Jordan's Page of Useless Babble

Welcome to Part 3 of Zen & the Art of Character Creation. In Part 1, we discussed character styles and design philosophy, and in Part 2, we looked at choosing a race and the effect that your choice can have on your build. In this installment, we'll be looking at class selection, multiclassing and some hazards you can avoid with a little planning.

When selecting a class, you should first consider the roll; or mechanics that you want your character to utilize. What you want your character to be able to do should be foremost in your mind. No matter what it comes down to, your class will fit into one of a few categories.


Warriors are characters who focus on combat. They generally have a high hit die, high base attack bonus and often have a high Fortitude save bonus as well. Fighters, samurai and knights are all examples of warrior characters as are martial adepts (see Book of Nine Swords) and hybrid magic-users like paladins, rangers, hexblades, sohei and psychic warriors.


Skill-users are characters who prefer to use their many natural abilities to get along in the world. For the most part they have a mid-level base attack bonus and a high Reflex save bonus, although many have multiple high save bonuses. Some, like rogues, monks, ninjas and soulblades don't have access to any magic, but many more like bards, binders and spellthieves possess moderate magic, or supernatural abilities to augment their skills. Also, aura-based classes like the dragon shaman and marshal can be considered skill-users.


Priests generally gain their power from an external, usually divine source. Most have a mid-level attack bonus and a high Will save bonus. Clerics, druids, favored souls and shugenjas are all examples of traditional priest-type classes. Most incarnum users and some psionisists like the divine mind, are less traditional, but still fit nicely into the mold.


The last type of class, spellcasters generally use powerful magic or spell-like abilities as their first resort when confronted with an obstacle. Such classes usually provide small hit dice, a low base attack bonus and generally a high Will save bonus. Wizards, sorcerers and wu-jen are all traditional spellcasters. Psions and wilders are both examples of psionic spellcaster-type classes, while warlocks, dragon adepts and shadowcasters are all examples of spell-like ability focused spellcasters. Also included in this type are the ultra-specialized spellcaster; the war wizard, beguiler and dread necromancer.

No matter what kind of class you want to play, there are a few things that you need to consider:

Hit Dice: If you're the kind of player who likes to rush out into battle, you'd do better with a warrior or priest-type character. Staying alive in the thick of things can be difficult, even for high-level adventurers, so plan accordingly for how you like to play.

Party Makeup: What does the party need as a whole? At the very least, a party needs a warrior, a skill-user and either a priest or a spellcaster. A good player can make a character that the party needs, and still have a character they want to come back to time and time again. There's enough variety in each class type that a character shouldn't feel restricted in their final choice.

What you can Play: Not every player can effectively use every type of class. Knowing what works for you will give you a richer and overall more enjoyable playing experience.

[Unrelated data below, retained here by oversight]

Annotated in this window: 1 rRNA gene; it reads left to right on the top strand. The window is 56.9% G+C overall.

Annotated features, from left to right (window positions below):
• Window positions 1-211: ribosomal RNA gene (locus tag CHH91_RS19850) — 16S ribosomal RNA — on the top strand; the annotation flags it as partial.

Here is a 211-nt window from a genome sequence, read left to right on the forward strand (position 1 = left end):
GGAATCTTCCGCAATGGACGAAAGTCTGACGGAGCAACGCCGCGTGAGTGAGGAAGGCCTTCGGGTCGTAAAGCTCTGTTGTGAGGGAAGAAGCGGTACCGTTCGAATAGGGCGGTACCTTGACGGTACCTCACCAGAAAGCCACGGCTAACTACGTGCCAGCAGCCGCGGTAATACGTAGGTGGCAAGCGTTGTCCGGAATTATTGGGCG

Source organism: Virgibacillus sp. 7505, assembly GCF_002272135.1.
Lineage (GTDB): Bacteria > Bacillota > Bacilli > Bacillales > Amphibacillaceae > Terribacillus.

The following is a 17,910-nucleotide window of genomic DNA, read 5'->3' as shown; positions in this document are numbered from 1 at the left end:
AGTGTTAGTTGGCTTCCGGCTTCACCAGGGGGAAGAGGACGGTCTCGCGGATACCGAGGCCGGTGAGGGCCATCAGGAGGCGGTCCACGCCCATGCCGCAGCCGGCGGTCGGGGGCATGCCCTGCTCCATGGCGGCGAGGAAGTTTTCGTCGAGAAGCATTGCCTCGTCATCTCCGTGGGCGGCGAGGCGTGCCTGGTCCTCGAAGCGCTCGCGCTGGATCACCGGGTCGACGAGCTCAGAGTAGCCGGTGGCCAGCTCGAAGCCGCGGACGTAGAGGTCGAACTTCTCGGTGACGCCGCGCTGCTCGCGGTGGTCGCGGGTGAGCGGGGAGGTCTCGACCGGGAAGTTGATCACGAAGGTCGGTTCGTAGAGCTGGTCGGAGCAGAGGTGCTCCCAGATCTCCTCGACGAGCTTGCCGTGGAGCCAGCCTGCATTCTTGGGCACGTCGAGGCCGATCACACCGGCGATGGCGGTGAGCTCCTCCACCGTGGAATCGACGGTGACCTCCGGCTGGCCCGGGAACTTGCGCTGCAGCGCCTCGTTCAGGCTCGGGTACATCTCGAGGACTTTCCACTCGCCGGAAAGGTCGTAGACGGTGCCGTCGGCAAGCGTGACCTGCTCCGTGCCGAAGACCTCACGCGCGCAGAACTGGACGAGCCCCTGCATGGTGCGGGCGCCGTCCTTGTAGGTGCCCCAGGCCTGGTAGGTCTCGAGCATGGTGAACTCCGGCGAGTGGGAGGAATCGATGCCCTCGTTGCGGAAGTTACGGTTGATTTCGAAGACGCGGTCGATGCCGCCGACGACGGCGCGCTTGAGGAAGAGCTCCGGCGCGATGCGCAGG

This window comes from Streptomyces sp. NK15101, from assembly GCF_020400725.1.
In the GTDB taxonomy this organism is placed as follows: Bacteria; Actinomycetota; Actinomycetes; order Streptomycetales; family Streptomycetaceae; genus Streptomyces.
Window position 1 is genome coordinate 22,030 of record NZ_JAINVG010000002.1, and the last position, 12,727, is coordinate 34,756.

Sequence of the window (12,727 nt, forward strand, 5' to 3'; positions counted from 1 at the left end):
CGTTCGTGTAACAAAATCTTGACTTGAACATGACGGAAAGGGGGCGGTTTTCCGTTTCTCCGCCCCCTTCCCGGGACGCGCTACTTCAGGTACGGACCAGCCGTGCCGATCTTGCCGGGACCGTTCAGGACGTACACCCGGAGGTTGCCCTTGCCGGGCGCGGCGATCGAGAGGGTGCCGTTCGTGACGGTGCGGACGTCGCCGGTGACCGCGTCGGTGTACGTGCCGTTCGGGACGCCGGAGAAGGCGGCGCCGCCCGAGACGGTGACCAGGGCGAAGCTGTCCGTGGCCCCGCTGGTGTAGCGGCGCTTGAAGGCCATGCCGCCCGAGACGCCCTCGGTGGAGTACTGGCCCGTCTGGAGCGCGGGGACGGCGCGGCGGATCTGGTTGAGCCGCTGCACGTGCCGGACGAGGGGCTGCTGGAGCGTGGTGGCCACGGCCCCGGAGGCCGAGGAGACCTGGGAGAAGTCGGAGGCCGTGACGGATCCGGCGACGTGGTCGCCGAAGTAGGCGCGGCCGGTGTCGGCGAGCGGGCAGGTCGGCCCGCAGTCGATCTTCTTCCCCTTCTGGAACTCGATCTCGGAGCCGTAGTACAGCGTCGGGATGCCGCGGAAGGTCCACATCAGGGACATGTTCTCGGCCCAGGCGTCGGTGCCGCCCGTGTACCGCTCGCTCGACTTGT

Plan for the Future but Keep an Eye on the Past: If you're planning to take levels in a prestige class, or you've planned a build, that's great, but don't cripple yourself in the meantime. Try to keep your power-level consistent throughout your progression and avoid being too weak to be effective or starting out too powerful and tapering off quickly.


Multiclassing can be an excellent way to consolidate your character's powers or branching out into new abilities. Players should be cautious to make sure they keep any alignment or multiclassing restrictions in mind. Players should also try to make sure that the ability scores and their class abilities are both complimentary to both classes. Monks and clerics multiclass very well together, as do hexblades and warlocks.

Some Things to Avoid when Choosing Classes

Dead Levels

Levels where you don't gain access to new abilities or feats are bad. When you aren't gaining an increase to base attack bonus, or saving throws, gaining a bonus feat for your level or even an ability score increase, that's worse. Try to make sure you always have something going on.

Dead levels are something to avoid at all cost. Prior preparation and good planning can help you never see a single one, and that means that your character remains fresh and new throughout their progression.

Extremely Low Base Attack Bonus

Multiclassed characters with two non-high Base Attack Bonuses are usually plagued with an extremely low Base Attack Bonus, even possibly lower than the lowest ones available to single-classed characters. While this might not mean much to a wizard who can throw around area of effect spells, you will eventually need to hit something at least once in your campaign.

Putting it Past 20th

So you've built a character and played it for a while and now you're an epic-level character. What's left? How do you plan for the future when you've arrived?

Well, for the most part, if you've followed these basic guidelines, you won't need to. Epic level characters are powerful enough that they generally don't need an intricate plan beyond 20th level. Just stick with the design basics and your character should do well.

So that covers it for class selection in character design. Join us next time for Part 4 of Zen & the Art of Character Creation when we'll be discussing skills and feats.

Did you like this article? Then try:

Bookmark and Share